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Dreaming the Future: The Fantastic Story of Prediction
by Clifford A Pickover
Prometheus Books, $20, ISBN 157392895X
I must confess that I do not like books that are overlong, rambling, repetitive and read like extended schoolboy essays. Unfortunately, this book is all of those things. Many of the over 500 pages are taken up with annotated lists: catalogues of mantic activities organised by method, “my favorite diviners, sorted into three categories”, favourite popes, favourite saints. Each subject is lovingly described. But a look at the notes indicates that the information has been recycled from similar collections and encyclopaedias rather than researched from first-hand or specialist sources. So a canard like the old “intoxicating fumes” explanation for the Delphic Pythia’s predictions appears yet again despite the continuing lack of archaeological or geological support. It is perhaps this absence of deep knowledge that makes so many of the author’s explanations seem superficial and banal. And yet Pickover is, in fact, a skeptic. The book reads like a believer’s book: there are even directions for do-it-yourself divination. But once he has the reader’s interest, he begins to question – gently. He admits, for example, to a personal fascination with Nostradamus and goes on discuss the man himself at length. But he also questions the prophetic value of the quatrains. It’s OK to be fascinated, he seems to be saying, but maybe you ought to think more carefully about this.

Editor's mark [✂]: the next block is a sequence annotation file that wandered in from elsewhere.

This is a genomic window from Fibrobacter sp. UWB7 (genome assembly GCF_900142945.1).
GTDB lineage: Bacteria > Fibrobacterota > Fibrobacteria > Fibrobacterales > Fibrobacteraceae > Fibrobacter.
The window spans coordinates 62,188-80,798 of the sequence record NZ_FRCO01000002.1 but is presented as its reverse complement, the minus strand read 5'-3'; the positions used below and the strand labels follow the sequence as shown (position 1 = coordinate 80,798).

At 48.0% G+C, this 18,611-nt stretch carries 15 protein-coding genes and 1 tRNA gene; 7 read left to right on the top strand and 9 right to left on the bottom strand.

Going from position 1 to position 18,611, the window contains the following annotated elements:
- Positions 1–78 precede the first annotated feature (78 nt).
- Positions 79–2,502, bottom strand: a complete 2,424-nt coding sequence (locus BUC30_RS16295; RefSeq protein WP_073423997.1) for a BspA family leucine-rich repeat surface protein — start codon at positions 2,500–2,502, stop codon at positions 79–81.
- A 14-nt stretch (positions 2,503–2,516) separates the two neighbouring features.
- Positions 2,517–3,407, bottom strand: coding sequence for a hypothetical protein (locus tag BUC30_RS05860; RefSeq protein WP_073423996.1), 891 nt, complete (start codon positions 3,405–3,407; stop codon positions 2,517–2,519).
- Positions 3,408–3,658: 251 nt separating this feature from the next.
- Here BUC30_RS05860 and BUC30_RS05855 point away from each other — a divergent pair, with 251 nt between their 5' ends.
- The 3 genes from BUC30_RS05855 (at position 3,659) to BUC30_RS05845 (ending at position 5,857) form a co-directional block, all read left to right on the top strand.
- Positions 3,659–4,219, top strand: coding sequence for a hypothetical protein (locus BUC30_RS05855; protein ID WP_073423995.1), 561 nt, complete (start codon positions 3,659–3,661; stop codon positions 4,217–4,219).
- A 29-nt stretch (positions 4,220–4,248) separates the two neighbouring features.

By contrast, his quote from Randi that “so many naïve scholars … have pored over Nostradamus’s writings … that thousands of pages of drivel are readily available” reflects a more typical skeptical style. Yet, words like “naïve” and “drivel” insult and disparage all but likeminded readers. Pickover’s softly, softly approach is more likely to encourage reluctant thinkers. I did not find this book satisfying nor do I think that readers of The Skeptic will either. But there is a market out there that many skeptical books fail to reach because they adopt a tone that is off-putting to readers whose beliefs could be challenged if they were approached more sympathetically. These people, I believe, Pickover will reach.